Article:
Interview with Simon Fields About the Student Referendum

Hampshire College is currently in the process of electing their new student referendum. This will essentially decide how Hampshire College’s new student government will take shape. As Hampshire College elects the new student referendum, I sat down with Simon Fields for more information.

Simon: There have been discussions about a student government, and there have been a small amount of people involved in the student government in most discussions. This is an opportunity for you to decide how a body in their name should function.

Alyssa: What are some on-campus issues that students are talking about with the referendum?

Simon: Well, the main issue is, currently we don’t have any way to really talk to the administration as an entire student body. And any other issues that arise, from our end, stem from the fact that there is no way for us to do that. So, this can be a way for us to hold the administration accountable, regardless of what model we use. But, if we go through the direct democracy and model we don’t only hold the administration accountable, we hold whoever is claiming to act of everyone else accountable as well, because then there isn’t any one person who’s doing that.

Alyssa: How will this student government be different from the last one?

Simon: So, the last one, my understanding is, there were meetings that were held kind of in secret. They didn’t really publicize when meetings would be, and there was a lot of shadowy stuff in that sense, there wasn’t a lot of transparency. I think it’s really important whatever model people choose, people know what’s going on. So, if it’s a direct democracy we need to make it clear that there’s going to be an assembly at this time. Possibly by going through RAs. Possibly by going through teacher-advisers; I don’t know exactly how we’ll do it. But part of the reason why I don’t know how we’re going to do this is because one of the questions is, ‘Should this be a residency-based system, should this be based on what year you’re in, should this be based on identity groups? If so, if it’s a federative system, which is basically direct democracy, except there are delegates who meet between assemblies and who can be recalled at each assembly what to do. So, if they’re doing a bad job, they can be voted out.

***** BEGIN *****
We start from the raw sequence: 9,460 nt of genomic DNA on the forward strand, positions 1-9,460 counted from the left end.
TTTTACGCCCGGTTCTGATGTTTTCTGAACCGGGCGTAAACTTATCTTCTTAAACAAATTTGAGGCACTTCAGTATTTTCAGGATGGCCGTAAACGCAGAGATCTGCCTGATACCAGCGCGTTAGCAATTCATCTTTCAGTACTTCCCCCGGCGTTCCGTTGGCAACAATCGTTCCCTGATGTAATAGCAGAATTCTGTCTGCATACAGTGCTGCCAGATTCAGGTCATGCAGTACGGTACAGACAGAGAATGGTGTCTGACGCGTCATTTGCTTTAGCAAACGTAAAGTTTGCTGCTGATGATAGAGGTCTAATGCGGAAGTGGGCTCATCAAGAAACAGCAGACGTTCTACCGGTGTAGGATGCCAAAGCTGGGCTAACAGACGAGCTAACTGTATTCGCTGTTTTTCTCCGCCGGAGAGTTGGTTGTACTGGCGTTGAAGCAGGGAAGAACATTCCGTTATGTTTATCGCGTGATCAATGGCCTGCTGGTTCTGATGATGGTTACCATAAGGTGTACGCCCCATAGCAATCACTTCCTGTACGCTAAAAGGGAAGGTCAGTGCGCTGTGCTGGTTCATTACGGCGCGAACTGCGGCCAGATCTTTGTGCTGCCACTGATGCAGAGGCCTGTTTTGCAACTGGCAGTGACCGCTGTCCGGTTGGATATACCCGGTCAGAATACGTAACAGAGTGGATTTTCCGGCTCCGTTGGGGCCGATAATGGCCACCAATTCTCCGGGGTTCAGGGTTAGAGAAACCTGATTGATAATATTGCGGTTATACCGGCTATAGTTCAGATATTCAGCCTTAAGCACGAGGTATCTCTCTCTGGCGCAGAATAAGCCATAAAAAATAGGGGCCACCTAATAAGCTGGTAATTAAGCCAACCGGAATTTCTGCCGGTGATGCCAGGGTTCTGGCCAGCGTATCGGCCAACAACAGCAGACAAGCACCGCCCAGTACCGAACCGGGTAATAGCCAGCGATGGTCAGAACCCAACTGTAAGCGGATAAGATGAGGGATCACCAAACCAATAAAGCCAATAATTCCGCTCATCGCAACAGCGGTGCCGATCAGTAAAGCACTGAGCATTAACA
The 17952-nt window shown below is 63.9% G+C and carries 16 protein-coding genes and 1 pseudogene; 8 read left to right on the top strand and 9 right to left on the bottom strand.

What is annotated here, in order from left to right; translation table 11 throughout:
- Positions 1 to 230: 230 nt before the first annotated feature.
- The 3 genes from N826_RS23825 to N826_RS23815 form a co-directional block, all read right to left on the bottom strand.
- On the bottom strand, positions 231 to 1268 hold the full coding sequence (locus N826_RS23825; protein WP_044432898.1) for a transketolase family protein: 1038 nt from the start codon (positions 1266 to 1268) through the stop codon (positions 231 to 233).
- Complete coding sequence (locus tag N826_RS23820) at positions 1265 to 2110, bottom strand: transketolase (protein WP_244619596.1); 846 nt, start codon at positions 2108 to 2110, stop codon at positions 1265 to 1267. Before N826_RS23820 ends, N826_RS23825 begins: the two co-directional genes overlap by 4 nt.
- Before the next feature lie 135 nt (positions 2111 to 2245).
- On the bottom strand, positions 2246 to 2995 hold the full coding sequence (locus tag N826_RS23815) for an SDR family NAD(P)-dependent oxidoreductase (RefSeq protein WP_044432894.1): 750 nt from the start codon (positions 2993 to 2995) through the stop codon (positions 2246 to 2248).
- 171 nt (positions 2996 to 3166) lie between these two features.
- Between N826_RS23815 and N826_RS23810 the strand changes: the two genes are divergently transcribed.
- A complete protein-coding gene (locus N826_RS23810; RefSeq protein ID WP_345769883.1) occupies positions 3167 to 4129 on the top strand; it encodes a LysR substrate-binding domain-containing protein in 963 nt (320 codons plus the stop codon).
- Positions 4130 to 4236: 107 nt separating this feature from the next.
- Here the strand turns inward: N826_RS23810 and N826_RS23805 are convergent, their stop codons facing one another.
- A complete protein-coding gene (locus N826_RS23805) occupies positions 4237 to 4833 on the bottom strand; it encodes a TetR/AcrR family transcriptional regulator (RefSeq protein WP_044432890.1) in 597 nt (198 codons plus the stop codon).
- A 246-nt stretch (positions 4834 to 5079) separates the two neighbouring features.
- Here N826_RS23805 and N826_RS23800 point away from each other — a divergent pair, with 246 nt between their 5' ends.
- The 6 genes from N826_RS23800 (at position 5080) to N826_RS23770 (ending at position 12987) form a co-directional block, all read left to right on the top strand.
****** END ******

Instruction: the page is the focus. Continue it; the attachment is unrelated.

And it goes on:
Alyssa: What kind of transparency would you like to see?

Simon: So, there are delegates. Or, even if there are representatives I think it would be good if the meetings were recorded and put online. If people know when the meetings are happening, and if anyone can attend them even in a representative system where the representatives have votes, I would hope, and I don’t know if this is what would happen, for a representative system it’s not really in our hands, anymore. But I hope that even then, it would be open to everybody. But if you really want transparency, vote for a direct system, because then, everybody’s involved. That’s just the definition of transparency.

Alyssa: What are some of your visions for the new student government? What would be best-case scenario? I know that a lot of the Hampshire student governments in the past have fizzled out, what would you like to see for this new one?

Simon: Well, a lot of them fizzled out and we’re most keen to remember the one that lasted from 2011 to 2015, but before then, there was a community council which was around from 1970 or ’71 to 2011. And it didn’t fizzle out. It was basically dismantled. So, we’re perfectly capable of doing this, is what I’m trying to say. And we need to learn from the mistakes of the past, and most importantly, we need to do our best to create something new. The most important thing to me is that everybody is involved, and that nobody has more power than anyone else. In a school with 1,300 people, a system that’s directly controlled by those people is more feasible than any other scale. We love to try new things at Hampshire. So, let’s try to do this.

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